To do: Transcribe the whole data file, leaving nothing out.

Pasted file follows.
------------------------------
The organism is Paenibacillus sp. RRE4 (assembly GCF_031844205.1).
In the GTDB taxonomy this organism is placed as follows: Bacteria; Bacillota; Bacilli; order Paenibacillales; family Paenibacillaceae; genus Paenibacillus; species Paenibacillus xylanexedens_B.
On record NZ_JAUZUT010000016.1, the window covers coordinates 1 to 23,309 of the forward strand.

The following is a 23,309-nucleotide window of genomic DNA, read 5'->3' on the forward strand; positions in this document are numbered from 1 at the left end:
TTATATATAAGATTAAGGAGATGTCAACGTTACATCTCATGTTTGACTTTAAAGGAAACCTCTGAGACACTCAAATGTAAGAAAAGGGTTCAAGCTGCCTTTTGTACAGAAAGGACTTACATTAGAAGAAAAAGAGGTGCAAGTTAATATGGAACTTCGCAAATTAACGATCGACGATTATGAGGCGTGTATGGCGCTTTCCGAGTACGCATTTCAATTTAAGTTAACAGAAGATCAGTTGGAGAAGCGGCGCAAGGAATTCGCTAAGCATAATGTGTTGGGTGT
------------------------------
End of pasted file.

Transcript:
The organism is Paenibacillus sp. RRE4 (assembly GCF_031844205.1).
In the GTDB taxonomy this organism is placed as follows: Bacteria; Bacillota; Bacilli; order Paenibacillales; family Paenibacillaceae; genus Paenibacillus; species Paenibacillus xylanexedens_B.
On record NZ_JAUZUT010000016.1, the window covers coordinates 1 to 23,309 of the forward strand.

The following is a 23,309-nucleotide window of genomic DNA, read 5'->3' on the forward strand; positions in this document are numbered from 1 at the left end:
TTATATATAAGATTAAGGAGATGTCAACGTTACATCTCATGTTTGACTTTAAAGGAAACCTCTGAGACACTCAAATGTAAGAAAAGGGTTCAAGCTGCCTTTTGTACAGAAAGGACTTACATTAGAAGAAAAAGAGGTGCAAGTTAATATGGAACTTCGCAAATTAACGATCGACGATTATGAGGCGTGTATGGCGCTTTCCGAGTACGCATTTCAATTTAAGTTAACAGAAGATCAGTTGGAGAAGCGGCGCAAGGAATTCGCTAAGCATAATGTGTTGGGTGT